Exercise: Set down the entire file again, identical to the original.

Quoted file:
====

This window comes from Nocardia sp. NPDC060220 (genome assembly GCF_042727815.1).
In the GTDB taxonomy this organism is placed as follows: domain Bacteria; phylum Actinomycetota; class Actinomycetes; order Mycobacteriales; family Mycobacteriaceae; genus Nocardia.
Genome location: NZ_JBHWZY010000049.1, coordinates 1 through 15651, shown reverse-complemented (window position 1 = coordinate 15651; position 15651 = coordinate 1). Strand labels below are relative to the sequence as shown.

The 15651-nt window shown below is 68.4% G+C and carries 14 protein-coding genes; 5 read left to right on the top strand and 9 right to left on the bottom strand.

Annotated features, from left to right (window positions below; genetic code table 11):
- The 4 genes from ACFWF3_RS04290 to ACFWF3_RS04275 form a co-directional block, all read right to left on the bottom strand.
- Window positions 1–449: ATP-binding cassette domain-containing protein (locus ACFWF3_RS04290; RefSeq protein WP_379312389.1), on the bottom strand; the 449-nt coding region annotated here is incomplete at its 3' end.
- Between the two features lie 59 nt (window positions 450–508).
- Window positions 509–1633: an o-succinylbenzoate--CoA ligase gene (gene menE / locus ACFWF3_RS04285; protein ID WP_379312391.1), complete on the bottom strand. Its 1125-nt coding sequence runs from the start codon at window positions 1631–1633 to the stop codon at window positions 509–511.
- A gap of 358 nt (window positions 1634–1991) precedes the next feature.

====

This window comes from Nocardia sp. NPDC060220 (genome assembly GCF_042727815.1).
In the GTDB taxonomy this organism is placed as follows: domain Bacteria; phylum Actinomycetota; class Actinomycetes; order Mycobacteriales; family Mycobacteriaceae; genus Nocardia.
Genome location: NZ_JBHWZY010000049.1, coordinates 1 through 15651, shown reverse-complemented (window position 1 = coordinate 15651; position 15651 = coordinate 1). Strand labels below are relative to the sequence as shown.

The 15651-nt window shown below is 68.4% G+C and carries 14 protein-coding genes; 5 read left to right on the top strand and 9 right to left on the bottom strand.

Annotated features, from left to right (window positions below; genetic code table 11):
- The 4 genes from ACFWF3_RS04290 to ACFWF3_RS04275 form a co-directional block, all read right to left on the bottom strand.
- Window positions 1–449: ATP-binding cassette domain-containing protein (locus ACFWF3_RS04290; RefSeq protein WP_379312389.1), on the bottom strand; the 449-nt coding region annotated here is incomplete at its 3' end.
- Between the two features lie 59 nt (window positions 450–508).
- Window positions 509–1633: an o-succinylbenzoate--CoA ligase gene (gene menE / locus ACFWF3_RS04285; protein ID WP_379312391.1), complete on the bottom strand. Its 1125-nt coding sequence runs from the start codon at window positions 1631–1633 to the stop codon at window positions 509–511.
- A gap of 358 nt (window positions 1634–1991) precedes the next feature.